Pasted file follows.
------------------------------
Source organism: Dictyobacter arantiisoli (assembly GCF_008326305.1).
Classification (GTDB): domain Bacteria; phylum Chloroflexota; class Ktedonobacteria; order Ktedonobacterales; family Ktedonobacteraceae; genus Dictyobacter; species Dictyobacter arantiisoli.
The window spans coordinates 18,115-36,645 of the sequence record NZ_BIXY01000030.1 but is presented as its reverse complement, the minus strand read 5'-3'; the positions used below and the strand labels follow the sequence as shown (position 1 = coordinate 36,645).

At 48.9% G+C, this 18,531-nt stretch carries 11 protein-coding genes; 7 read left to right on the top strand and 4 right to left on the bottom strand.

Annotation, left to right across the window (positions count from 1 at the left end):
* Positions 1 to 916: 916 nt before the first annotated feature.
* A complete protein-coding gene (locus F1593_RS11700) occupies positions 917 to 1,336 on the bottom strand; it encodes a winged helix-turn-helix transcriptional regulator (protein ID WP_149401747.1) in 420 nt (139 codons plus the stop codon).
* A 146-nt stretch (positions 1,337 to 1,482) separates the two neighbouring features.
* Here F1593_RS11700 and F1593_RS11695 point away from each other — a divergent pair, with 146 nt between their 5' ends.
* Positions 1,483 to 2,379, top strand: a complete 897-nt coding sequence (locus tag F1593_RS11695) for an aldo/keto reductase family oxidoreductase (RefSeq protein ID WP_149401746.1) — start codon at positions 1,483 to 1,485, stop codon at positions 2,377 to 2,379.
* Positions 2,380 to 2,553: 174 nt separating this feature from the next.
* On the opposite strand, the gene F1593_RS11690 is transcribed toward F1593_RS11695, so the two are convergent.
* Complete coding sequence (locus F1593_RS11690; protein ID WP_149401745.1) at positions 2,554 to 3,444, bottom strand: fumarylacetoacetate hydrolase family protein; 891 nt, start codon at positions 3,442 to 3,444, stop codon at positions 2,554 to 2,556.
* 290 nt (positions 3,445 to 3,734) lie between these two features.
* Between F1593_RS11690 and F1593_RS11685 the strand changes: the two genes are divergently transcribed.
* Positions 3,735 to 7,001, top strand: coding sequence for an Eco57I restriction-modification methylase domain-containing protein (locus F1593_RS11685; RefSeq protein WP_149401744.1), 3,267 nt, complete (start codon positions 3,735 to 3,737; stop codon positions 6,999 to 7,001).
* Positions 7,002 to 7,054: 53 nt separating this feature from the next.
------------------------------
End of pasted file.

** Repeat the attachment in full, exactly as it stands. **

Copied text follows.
Source organism: Dictyobacter arantiisoli (assembly GCF_008326305.1).
Classification (GTDB): domain Bacteria; phylum Chloroflexota; class Ktedonobacteria; order Ktedonobacterales; family Ktedonobacteraceae; genus Dictyobacter; species Dictyobacter arantiisoli.
The window spans coordinates 18,115-36,645 of the sequence record NZ_BIXY01000030.1 but is presented as its reverse complement, the minus strand read 5'-3'; the positions used below and the strand labels follow the sequence as shown (position 1 = coordinate 36,645).

At 48.9% G+C, this 18,531-nt stretch carries 11 protein-coding genes; 7 read left to right on the top strand and 4 right to left on the bottom strand.

Annotation, left to right across the window (positions count from 1 at the left end):
* Positions 1 to 916: 916 nt before the first annotated feature.
* A complete protein-coding gene (locus F1593_RS11700) occupies positions 917 to 1,336 on the bottom strand; it encodes a winged helix-turn-helix transcriptional regulator (protein ID WP_149401747.1) in 420 nt (139 codons plus the stop codon).
* A 146-nt stretch (positions 1,337 to 1,482) separates the two neighbouring features.
* Here F1593_RS11700 and F1593_RS11695 point away from each other — a divergent pair, with 146 nt between their 5' ends.
* Positions 1,483 to 2,379, top strand: a complete 897-nt coding sequence (locus tag F1593_RS11695) for an aldo/keto reductase family oxidoreductase (RefSeq protein ID WP_149401746.1) — start codon at positions 1,483 to 1,485, stop codon at positions 2,377 to 2,379.
* Positions 2,380 to 2,553: 174 nt separating this feature from the next.
* On the opposite strand, the gene F1593_RS11690 is transcribed toward F1593_RS11695, so the two are convergent.
* Complete coding sequence (locus F1593_RS11690; protein ID WP_149401745.1) at positions 2,554 to 3,444, bottom strand: fumarylacetoacetate hydrolase family protein; 891 nt, start codon at positions 3,442 to 3,444, stop codon at positions 2,554 to 2,556.
* 290 nt (positions 3,445 to 3,734) lie between these two features.
* Between F1593_RS11690 and F1593_RS11685 the strand changes: the two genes are divergently transcribed.
* Positions 3,735 to 7,001, top strand: coding sequence for an Eco57I restriction-modification methylase domain-containing protein (locus F1593_RS11685; RefSeq protein WP_149401744.1), 3,267 nt, complete (start codon positions 3,735 to 3,737; stop codon positions 6,999 to 7,001).
* Positions 7,002 to 7,054: 53 nt separating this feature from the next.